Women Moving Millions
Jacki Zehner’s backstory is well-known in financial circles. As a young professional, she made history in 1996 when she became the youngest woman and first female trader to be invited into the partnership of Goldman Sachs. Zehner spent the lion’s share of her time with the firm in mortgage-backed trading and concluded her career at Goldman with two years in the executive office working directly for the firm’s senior leadership.
After leaving the firm in 2002, Zehner continued to blaze a path for women in finance, first as a Founding Partner of Circle Financial Group, a private wealth management group comprised of women committed to effectively managing their families’ assets and philanthropic activities, and later as head of her own consulting firm in Park City, Utah.
For the past decade Zehner has served as President of The Jacquelyn and Gregory Zehner Foundation, and since 2009 she has been an active member of Women Moving Millions, a 2005 initiative launched by sisters Helen LaKelly Hunt of New York City and former U.S. Ambassador to Austria Swanee Hunt of Boston to “raise the bar on women’s giving.” In 2012, Zehner was named the organization’s first full-time CEO. As such, she is committed to leading the organization as it seeks to mobilize unprecedented resources for the advancement of women and girls.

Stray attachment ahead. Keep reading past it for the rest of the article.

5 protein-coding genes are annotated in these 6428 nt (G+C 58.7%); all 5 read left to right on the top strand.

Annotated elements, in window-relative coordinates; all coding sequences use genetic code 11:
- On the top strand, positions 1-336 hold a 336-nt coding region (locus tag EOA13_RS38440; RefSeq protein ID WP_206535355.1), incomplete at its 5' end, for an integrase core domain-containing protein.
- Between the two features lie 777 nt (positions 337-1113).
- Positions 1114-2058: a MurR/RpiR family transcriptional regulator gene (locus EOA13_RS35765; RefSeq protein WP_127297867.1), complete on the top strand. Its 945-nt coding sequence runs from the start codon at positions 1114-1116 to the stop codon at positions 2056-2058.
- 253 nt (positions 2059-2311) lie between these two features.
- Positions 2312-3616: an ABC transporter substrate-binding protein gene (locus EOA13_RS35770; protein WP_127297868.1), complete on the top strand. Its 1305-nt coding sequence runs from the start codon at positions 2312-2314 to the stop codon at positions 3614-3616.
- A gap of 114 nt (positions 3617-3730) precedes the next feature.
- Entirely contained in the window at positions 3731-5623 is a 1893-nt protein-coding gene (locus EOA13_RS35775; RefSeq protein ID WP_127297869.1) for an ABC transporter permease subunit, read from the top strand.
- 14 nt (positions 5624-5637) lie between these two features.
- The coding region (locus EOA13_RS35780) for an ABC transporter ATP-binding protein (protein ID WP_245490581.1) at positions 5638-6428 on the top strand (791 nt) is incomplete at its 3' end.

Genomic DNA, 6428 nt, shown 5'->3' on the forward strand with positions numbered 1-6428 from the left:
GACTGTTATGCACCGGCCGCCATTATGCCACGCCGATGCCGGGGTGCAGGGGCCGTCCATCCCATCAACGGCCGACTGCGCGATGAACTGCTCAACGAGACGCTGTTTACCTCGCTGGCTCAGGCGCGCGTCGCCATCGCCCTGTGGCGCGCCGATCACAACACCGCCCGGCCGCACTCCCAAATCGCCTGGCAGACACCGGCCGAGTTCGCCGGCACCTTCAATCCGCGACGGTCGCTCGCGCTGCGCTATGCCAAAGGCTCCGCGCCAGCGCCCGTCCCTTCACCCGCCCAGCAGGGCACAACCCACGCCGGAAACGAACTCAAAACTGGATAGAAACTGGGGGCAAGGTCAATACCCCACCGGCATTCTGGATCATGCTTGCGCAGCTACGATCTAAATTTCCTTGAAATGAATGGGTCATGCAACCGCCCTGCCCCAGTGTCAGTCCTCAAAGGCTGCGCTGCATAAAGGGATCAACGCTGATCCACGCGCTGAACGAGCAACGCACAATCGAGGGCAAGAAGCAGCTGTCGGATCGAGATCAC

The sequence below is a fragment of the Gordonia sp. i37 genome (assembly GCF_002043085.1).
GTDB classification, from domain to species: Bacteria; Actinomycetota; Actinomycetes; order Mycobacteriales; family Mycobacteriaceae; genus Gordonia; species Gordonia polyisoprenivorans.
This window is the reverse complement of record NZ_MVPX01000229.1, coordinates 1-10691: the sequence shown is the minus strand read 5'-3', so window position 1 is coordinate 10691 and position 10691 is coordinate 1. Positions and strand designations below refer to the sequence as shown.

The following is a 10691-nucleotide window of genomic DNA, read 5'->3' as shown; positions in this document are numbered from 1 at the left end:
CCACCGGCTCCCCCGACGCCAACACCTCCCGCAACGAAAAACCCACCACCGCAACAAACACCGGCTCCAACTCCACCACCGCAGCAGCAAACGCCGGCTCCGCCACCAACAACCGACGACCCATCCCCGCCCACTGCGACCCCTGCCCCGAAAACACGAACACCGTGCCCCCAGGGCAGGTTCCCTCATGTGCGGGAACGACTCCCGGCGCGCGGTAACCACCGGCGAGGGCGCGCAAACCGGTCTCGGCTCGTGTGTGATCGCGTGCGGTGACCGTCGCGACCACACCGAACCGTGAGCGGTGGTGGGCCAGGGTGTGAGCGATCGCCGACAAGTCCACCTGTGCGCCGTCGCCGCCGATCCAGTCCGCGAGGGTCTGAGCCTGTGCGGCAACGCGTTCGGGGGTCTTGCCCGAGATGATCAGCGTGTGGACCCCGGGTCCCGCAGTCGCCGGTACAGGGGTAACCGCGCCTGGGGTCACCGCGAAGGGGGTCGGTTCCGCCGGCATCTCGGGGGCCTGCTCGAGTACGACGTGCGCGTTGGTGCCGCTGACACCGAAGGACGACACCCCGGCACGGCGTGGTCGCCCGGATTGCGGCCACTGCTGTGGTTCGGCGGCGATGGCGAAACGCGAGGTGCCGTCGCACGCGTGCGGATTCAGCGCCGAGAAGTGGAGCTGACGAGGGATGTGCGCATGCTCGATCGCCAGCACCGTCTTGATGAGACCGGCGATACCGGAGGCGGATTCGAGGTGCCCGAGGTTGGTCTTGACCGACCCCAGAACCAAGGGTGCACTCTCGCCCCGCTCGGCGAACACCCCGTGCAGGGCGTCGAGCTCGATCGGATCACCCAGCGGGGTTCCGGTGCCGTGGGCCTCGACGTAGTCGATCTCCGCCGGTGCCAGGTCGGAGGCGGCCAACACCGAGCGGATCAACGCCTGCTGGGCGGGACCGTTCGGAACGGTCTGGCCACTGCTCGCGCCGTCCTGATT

I had the pleasure of hearing Zehner deliver the keynote speech at The Boston Club in May, 2013 and was incredibly energized by her message. Eager to learn more about her background and her mission, I arranged to meet with her while she was visiting New York for a Women Moving Millions board meeting.
In Part Two of our interview, Zehner explained how her commitment to creating a gender-balanced world in the context of money, the markets, and investment banking grew as she climbed the ladder to the upper echelons of Goldman Sachs, prompting her to question what it all meant.
Fighting for Gender Equity
Although she wasn’t always cognizant of it, gender equity is an issue that has been in the back of Jacki Zehner’s mind since her early days at Goldman. “As an analyst there were equal numbers of women and men, but as you climbed up the ladder the percentage shifted dramatically. At a certain point I stopped to ask ‘Why is that?’ and began devoting a lot of time to figuring it out. I became very involved with diversity initiatives at Goldman and always tried to recruit, support and mentor women.” In fact, Zehner notes, she was integral in starting some of the first women’s networking groups at Goldman Sachs in the 1990s.